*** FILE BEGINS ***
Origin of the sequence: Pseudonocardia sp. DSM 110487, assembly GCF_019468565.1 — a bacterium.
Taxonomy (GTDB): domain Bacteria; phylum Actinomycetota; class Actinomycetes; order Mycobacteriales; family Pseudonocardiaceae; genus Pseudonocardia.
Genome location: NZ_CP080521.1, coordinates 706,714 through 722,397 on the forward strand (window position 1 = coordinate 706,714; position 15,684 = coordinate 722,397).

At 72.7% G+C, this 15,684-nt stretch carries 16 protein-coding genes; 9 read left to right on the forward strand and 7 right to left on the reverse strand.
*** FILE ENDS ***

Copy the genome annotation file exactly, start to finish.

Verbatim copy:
Origin of the sequence: Pseudonocardia sp. DSM 110487, assembly GCF_019468565.1 — a bacterium.
Taxonomy (GTDB): domain Bacteria; phylum Actinomycetota; class Actinomycetes; order Mycobacteriales; family Pseudonocardiaceae; genus Pseudonocardia.
Genome location: NZ_CP080521.1, coordinates 706,714 through 722,397 on the forward strand (window position 1 = coordinate 706,714; position 15,684 = coordinate 722,397).

At 72.7% G+C, this 15,684-nt stretch carries 16 protein-coding genes; 9 read left to right on the forward strand and 7 right to left on the reverse strand.